A neuroma in the foot is also known as Morton’s neuroma, plantar neuroma, Morton’s neuralgia, intermetatarsal neuroma or Morton’s metatarsalgia. It is a very common occurrence and usually found between the plantar surface of the third and fourth toes. Morton’s neuroma is a non-cancerous or benign growth of nerve sheath due to inflammation and irritation caused over time at the base of the foot leading to various signs and symptoms.1

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How Do You Treat A Neuroma In A Foot?

The most common reason for seeking treatment for Morton’s neuroma is the unbearable pain experienced by the patient. So, the primary treatment is aimed at alleviating the pain along with other symptoms of paresthesias and inflammation. Trigger should be identified, be it the shoes or anatomy of the foot or some injury to the foot. Steps should be taken to combat trigger, including avoidance of improper footwear, using orthotics, etc. analgesics and anti-inflammatory medications may help relieve the symptoms of pain and inflammation. Ice compression is also found very helpful in relieving the symptoms of pain and inflammation. On occasions, corticosteroid injection might be needed to settle inflammation of the nerve. Other treatment options include physiotherapy, massage, foot exercises, acupuncture, electrotherapy and unloading taping techniques.

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After the alleviation of pain and inflammation, it is important to restore the normal range of motion of the foot as neuroma pain can be really debilitating and hinder complete range of motion of the foot. This can be achieved by massage, joint movement, exercises including joint and muscle stretches, alignment techniques, taping and orthotics. A podiatrist may refer to a physiotherapist who will help achieve normal range of motion of the foot.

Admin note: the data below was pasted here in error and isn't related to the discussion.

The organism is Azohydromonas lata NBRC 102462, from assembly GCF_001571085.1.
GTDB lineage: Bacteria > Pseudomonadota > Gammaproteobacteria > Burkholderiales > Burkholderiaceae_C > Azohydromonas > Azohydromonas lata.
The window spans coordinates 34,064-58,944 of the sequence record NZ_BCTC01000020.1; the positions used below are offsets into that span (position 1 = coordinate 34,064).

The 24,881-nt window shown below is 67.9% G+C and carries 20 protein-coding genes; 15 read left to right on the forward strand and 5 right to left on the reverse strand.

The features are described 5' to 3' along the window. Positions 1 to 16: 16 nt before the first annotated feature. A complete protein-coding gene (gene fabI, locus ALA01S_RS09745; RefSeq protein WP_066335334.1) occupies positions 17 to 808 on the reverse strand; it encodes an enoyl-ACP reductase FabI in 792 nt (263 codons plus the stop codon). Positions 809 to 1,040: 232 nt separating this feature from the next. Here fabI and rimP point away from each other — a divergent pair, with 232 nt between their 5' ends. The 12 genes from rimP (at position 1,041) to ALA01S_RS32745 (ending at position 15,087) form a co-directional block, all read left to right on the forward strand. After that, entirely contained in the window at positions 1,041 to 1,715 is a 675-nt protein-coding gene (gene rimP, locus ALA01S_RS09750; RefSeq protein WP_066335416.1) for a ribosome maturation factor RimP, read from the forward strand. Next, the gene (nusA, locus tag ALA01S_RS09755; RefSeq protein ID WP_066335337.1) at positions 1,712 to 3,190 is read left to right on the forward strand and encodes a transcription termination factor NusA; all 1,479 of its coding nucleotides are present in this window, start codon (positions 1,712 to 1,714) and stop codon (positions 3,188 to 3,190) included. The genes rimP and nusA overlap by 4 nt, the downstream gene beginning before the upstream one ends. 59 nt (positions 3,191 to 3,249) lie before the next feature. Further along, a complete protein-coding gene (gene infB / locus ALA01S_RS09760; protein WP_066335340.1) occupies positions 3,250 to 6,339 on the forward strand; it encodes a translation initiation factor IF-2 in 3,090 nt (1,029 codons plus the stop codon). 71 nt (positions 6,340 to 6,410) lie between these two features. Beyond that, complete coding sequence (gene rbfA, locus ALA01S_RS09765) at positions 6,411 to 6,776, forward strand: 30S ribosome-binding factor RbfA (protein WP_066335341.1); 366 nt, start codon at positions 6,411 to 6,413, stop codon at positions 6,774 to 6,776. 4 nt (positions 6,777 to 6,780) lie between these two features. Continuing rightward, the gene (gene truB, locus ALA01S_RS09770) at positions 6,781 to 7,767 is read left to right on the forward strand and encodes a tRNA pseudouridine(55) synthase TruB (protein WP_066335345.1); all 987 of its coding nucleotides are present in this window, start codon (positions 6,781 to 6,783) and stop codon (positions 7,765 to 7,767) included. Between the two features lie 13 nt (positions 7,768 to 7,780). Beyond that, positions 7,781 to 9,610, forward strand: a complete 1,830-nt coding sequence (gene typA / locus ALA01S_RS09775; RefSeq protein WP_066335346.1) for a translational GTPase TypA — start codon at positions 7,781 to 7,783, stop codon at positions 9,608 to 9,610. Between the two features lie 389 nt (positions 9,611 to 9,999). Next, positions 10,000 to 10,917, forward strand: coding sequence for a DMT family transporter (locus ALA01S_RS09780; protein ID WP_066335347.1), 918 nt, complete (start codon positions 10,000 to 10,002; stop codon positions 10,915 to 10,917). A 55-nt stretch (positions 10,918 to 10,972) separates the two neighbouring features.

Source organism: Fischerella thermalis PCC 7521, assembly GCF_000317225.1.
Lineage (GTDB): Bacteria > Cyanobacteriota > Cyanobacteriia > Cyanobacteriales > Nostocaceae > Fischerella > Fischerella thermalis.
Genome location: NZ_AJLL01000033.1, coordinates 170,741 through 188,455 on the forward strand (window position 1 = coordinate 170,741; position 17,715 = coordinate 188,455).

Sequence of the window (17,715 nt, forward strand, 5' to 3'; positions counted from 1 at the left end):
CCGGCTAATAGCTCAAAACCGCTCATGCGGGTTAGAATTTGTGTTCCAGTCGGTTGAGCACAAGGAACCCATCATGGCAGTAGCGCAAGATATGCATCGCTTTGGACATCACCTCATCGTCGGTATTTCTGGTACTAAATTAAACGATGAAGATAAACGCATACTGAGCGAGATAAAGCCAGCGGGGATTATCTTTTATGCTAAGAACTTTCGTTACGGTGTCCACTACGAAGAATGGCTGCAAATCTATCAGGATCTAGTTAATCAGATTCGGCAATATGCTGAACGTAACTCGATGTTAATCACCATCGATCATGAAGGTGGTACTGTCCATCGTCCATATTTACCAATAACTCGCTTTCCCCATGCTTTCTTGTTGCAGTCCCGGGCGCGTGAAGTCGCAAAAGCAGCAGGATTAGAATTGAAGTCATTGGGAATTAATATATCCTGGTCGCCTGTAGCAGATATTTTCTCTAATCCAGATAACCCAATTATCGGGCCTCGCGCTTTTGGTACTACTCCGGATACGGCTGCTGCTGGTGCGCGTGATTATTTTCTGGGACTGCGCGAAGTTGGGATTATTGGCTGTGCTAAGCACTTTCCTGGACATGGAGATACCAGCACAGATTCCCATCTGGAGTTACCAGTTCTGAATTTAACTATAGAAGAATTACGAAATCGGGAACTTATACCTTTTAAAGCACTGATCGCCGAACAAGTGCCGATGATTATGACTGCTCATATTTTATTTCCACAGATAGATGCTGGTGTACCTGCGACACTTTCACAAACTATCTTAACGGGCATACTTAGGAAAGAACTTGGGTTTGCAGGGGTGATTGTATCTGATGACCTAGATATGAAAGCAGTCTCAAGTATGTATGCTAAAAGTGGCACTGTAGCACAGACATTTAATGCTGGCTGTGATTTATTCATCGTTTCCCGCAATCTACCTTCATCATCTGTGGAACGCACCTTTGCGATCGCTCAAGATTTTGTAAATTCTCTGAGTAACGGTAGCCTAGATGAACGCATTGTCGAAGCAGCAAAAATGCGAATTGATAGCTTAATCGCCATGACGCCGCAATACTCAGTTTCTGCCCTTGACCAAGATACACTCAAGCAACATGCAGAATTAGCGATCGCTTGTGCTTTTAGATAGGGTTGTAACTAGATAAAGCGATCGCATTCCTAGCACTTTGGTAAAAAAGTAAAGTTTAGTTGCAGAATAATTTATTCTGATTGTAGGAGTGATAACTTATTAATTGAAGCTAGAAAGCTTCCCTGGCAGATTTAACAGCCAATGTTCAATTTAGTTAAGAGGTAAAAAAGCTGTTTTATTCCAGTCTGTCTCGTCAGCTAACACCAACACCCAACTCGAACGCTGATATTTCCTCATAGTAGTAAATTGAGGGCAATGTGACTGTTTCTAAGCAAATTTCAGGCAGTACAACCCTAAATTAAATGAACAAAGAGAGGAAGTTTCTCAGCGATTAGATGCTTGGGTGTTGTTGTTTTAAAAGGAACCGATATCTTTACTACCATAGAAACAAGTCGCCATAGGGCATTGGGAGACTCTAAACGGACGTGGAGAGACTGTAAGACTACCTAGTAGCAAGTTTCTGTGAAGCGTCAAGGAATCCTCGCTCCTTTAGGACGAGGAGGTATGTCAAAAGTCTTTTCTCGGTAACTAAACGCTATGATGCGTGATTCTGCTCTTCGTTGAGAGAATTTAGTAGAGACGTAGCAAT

To correct aberrant biomechanics of the foot, it is important to achieve normal foot muscle strength and posture. A physiotherapist is best at assessing the correct foot exercises and techniques to regain correct muscle strength and control.

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The main treatment goal is to restore the full function of the foot and return to normal daily activities. For the prevention of neuroma recurrence it is advised to avoid the triggers, such as high heels and if foot anatomy is the culprit then, foot orthotics is recommended.

Most of the cases of neuroma are treated with conservative treatment and although, surgery for neuroma is available, very few patients who do not respond to non-surgical approaches are opted for surgery. When symptoms persist after 6-12 months and seem to get worse, surgery is recommended. Surgery is aimed at relieving the symptoms and can be achieved either by removing the nerve or the pressure on nerve by removing the surrounding structures, such as fibrous tissue and ligaments leading to the symptoms. Although, surgery is a safe option, it may lead to permanent paresthesia of the foot. Consulting a podiatrist is the best option.

Causes And Symptoms Of Neuroma Of The Foot

Although, the exact cause of Morton’s neuroma is still unclear, there have been various hypotheses regarding the formation of neuroma of foot.2 Overall, the biomechanical changes in the foot leading to irritation of the local nerves and tissues lead to neuroma of the foot. These may include an abnormal architecture of the foot, such as flat foot or high-arched foot; or improper footwear, such as tight fitting shoes, high heels, shoes with narrow toe boxes; or trauma to the foot damaging the nerve; or continuous stress to the foot can worsen a neuroma.

Generally, women are more susceptible to neuroma due to the culture of wearing high heeled shoes. Patients are invariably inflicted with pain and paresthesias. The pain might be radiating, sharp, shooting and burning in nature that might be aggravated by walking. Numbness and tingling of the toes and ball of the foot might be noted. A noticeable lump or growth is usually rare and on occasions swelling between the toes might be noted. The symptoms worsen with time and on rare occasions patients might even be symptom less.

References:  

Pramod Kerkar

Written, Edited or Reviewed By:

, MD,FFARCSI

Pain Assist Inc.

Last Modified On: September 4, 2019

This article does not provide medical advice. See disclaimer

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